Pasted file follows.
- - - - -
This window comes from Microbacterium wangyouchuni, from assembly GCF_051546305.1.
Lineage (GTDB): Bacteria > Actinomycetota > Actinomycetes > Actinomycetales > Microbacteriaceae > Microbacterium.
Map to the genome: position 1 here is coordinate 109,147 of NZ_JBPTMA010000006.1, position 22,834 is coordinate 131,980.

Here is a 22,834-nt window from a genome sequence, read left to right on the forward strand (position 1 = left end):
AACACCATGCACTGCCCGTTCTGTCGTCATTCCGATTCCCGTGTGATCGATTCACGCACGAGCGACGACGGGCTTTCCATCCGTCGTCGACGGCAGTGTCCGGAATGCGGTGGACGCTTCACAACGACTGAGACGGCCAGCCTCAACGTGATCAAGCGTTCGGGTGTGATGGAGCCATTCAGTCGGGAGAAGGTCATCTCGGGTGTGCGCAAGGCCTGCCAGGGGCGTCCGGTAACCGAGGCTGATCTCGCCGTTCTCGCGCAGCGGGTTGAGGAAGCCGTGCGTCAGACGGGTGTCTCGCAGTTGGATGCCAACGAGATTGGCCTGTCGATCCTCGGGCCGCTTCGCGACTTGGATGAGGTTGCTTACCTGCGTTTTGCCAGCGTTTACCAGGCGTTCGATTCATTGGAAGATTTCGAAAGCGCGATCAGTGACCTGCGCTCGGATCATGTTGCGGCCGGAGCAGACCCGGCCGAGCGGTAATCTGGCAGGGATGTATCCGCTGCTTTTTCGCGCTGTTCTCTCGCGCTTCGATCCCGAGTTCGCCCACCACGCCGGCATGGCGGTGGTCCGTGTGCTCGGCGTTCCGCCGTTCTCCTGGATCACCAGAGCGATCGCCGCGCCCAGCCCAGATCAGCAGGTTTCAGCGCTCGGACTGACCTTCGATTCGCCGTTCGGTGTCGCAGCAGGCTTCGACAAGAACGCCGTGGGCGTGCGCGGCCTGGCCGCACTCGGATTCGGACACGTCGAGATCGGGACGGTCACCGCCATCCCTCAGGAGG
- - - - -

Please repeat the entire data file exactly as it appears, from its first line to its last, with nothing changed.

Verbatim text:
This window comes from Microbacterium wangyouchuni, from assembly GCF_051546305.1.
Lineage (GTDB): Bacteria > Actinomycetota > Actinomycetes > Actinomycetales > Microbacteriaceae > Microbacterium.
Map to the genome: position 1 here is coordinate 109,147 of NZ_JBPTMA010000006.1, position 22,834 is coordinate 131,980.

Here is a 22,834-nt window from a genome sequence, read left to right on the forward strand (position 1 = left end):
AACACCATGCACTGCCCGTTCTGTCGTCATTCCGATTCCCGTGTGATCGATTCACGCACGAGCGACGACGGGCTTTCCATCCGTCGTCGACGGCAGTGTCCGGAATGCGGTGGACGCTTCACAACGACTGAGACGGCCAGCCTCAACGTGATCAAGCGTTCGGGTGTGATGGAGCCATTCAGTCGGGAGAAGGTCATCTCGGGTGTGCGCAAGGCCTGCCAGGGGCGTCCGGTAACCGAGGCTGATCTCGCCGTTCTCGCGCAGCGGGTTGAGGAAGCCGTGCGTCAGACGGGTGTCTCGCAGTTGGATGCCAACGAGATTGGCCTGTCGATCCTCGGGCCGCTTCGCGACTTGGATGAGGTTGCTTACCTGCGTTTTGCCAGCGTTTACCAGGCGTTCGATTCATTGGAAGATTTCGAAAGCGCGATCAGTGACCTGCGCTCGGATCATGTTGCGGCCGGAGCAGACCCGGCCGAGCGGTAATCTGGCAGGGATGTATCCGCTGCTTTTTCGCGCTGTTCTCTCGCGCTTCGATCCCGAGTTCGCCCACCACGCCGGCATGGCGGTGGTCCGTGTGCTCGGCGTTCCGCCGTTCTCCTGGATCACCAGAGCGATCGCCGCGCCCAGCCCAGATCAGCAGGTTTCAGCGCTCGGACTGACCTTCGATTCGCCGTTCGGTGTCGCAGCAGGCTTCGACAAGAACGCCGTGGGCGTGCGCGGCCTGGCCGCACTCGGATTCGGACACGTCGAGATCGGGACGGTCACCGCCATCCCTCAGGAGG